Full Statement from Ocean County Prosecutor on Looting, Other Hurricane Crimes
Marlene Lynch-Ford calls actions unfortunate
Ocean County Prosecutor Marlene Lynch Ford released the following statement today with regard to the investigation and prosecution of storm related crimes in Ocean County:
“In the wake of this unprecedented natural disaster, law enforcement and emergency services personnel should be concentrating on the recovery and rebuilding effort, to restore the Jersey Shore to its rightful position as our home and the second home or vacation destination to so many people.
Unfortunately there will always be a number of people who, rather than making this event a time to offer help to alleviate human suffering, see this tragedy through the lens of the career criminal: an opportunity to steal, to exploit and to endanger the public.
As a result I am establishing the Ocean County Prosecutor’s Office Hurricane Sandy Task Force, which will assist local departments in the investigation and prosecution of crimes that are related to the aftermath of Hurricane Sandy. Sr. Assistant Prosecutor Martin Anton will be designated as Task Force Coordinator and contact person for the Task Force. He can be reached at (732) 929-2027.
People who feel they have been the victim of a crime related to the aftermath of the storm are encouraged to report that to their local police department or to the Office of the Ocean County Prosecutor. They should not under any circumstances try to confront someone they suspect of criminal activity, or to otherwise place themselves in a position where their safety is compromised.
With regard to people accused of committing looting, scams, and other storm related crimes against persons and property, I have instructed my assistant prosecutors to consider as an aggravating factor in charging and bail recommendations that these crimes are occurring to people rendered particularly vulnerable by an unprecedented natural disaster. I am instructing my prosecutors to use the existing criminal code to its fullest extent to prosecutor offenders in this category.
This disaster presents significant issues to law enforcement and to the administration of criminal justice. There are significant issues of public safety uniquely related to the events of the past week. I believe the totality of these circumstances warrant deviation from our usual policy of not releasing the arrest photographs of offenders.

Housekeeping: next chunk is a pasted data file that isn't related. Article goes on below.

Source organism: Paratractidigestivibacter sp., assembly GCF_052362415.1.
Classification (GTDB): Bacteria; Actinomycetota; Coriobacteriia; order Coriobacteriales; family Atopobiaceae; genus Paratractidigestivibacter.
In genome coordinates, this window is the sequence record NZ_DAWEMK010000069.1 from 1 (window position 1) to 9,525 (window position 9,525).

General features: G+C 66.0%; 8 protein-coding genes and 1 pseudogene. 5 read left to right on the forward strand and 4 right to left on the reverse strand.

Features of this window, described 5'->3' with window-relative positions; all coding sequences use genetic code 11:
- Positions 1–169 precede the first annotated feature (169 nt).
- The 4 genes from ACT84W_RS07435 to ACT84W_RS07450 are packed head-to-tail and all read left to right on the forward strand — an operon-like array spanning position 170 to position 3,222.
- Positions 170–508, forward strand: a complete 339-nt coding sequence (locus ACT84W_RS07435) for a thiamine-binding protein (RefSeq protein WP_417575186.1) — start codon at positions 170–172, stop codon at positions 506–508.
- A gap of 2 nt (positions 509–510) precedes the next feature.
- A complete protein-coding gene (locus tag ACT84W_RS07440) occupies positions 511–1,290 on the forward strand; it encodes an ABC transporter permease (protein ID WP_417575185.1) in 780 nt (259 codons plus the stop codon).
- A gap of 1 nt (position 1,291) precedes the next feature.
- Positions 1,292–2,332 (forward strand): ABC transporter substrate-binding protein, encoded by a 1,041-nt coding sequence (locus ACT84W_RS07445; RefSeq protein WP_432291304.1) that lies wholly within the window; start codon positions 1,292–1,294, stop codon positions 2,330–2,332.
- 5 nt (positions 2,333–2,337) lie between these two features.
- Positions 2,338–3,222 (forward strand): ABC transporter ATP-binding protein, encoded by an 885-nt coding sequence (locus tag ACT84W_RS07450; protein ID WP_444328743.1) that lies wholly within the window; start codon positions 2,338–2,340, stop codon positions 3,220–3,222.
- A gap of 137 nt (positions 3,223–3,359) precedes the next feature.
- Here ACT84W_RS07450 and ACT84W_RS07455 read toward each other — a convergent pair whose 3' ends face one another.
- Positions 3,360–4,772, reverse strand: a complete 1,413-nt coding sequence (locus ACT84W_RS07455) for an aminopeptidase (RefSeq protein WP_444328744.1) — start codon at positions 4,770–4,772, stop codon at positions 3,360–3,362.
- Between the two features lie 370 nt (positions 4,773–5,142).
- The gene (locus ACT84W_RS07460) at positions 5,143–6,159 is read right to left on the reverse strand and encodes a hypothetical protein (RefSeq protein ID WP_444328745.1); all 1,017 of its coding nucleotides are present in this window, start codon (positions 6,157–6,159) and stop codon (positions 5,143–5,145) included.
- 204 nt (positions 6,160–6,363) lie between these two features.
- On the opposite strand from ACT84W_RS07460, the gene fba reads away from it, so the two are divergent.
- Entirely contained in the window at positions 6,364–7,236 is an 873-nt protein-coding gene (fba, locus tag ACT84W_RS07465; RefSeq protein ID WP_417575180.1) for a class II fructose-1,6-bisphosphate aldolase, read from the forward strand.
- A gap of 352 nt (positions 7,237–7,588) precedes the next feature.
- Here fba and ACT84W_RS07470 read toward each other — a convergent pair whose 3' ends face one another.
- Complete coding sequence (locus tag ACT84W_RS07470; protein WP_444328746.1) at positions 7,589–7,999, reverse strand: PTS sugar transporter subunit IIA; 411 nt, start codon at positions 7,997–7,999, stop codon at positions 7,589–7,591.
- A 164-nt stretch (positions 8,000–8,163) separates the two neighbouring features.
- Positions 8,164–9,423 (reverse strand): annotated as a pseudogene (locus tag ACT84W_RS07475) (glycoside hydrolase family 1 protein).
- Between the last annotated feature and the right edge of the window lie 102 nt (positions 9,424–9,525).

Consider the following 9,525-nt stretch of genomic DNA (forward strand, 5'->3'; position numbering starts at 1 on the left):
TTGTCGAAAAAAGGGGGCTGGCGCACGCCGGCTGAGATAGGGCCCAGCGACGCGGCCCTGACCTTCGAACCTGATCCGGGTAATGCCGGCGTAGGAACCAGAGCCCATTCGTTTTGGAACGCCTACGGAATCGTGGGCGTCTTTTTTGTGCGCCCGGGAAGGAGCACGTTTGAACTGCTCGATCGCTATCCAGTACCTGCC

Commencing immediately, I have instructed local police departments that with regard to people accused of storm related offenses, upon request of the media, arrest photographs may be released.
I am authorizing this action for important public policy reasons.
First of all, identification of the defendant may reveal other criminal conduct and will promote the safety of the general public.
Second, it appears that many of these criminal acts associated with the natural disaster are part of a pattern of organized conduct, with multiple victims. The victims of these crimes may be able to provide important information to police, yet they are not even aware they have been victimized, given the fact that mandatory evacuation orders are in effect, for example, on the Barnegat Peninsula or on Long Beach Island. The victims of these crimes do not have immediate access to their homes. This is a unique situation which again tips the balance in favor of the rights of victims of crime.
Third, we are concerned that in the aftermath of this disaster, contractor fraud and scams will victimize the community, especially people desperate to return to a state of normalcy. Contractors may use multiple identities, both personal as well as corporate. Mere publication of the name of a defendant will not give adequate notice to the public who are other crime victims.
I am also concerned that individuals accused of these crimes and released on bail may adopt other personal or corporate identities in their effort to perpetrate scams or other crimes
All of these reasons justify a departure from the normal policy on the release of the arrest photos of people associated with storm related crimes only.
The defendant continues to have the benefit of a presumption of innocence. The mere accusation of a crime does not change that, and the publication of the arrest photo in these instances is within the normal range of exception, under the guidelines promulgated by the Office of the Attorney General.
Due to the nature and extent of the devastation to property, as well as the limited ability of police to respond to every report of criminal activity, it is important for the safety of the public that we all be cognizant of individuals who are exploiting this disaster for criminal purposes.
We are also concerned that there are other victims of the same defendant who will come forward if aware of the charges against this individual. Identification of these individuals, who make a living from exploiting natural disasters, is critical in the investigation, arrest and prosecution process.
As we move forward in our effort as a community to recover from the effects of Hurricane Sandy, experience unfortunately teaches us some contractors will attempt to exploit this tragedy for criminal purposes. Be aware of contractors who are not registered with the State of New Jersey.
Verify they are registered by checking the website of the NJ Division of Consumer Affairs, which can be found at the State of NJ website, www.nj.gov, or call the Ocean County Department of Consumer Affairs at (732) 929-2105. Be wary as well of contractors who provide estimates for a fee, and then disappear never to be seen again, a common scam following natural disasters.”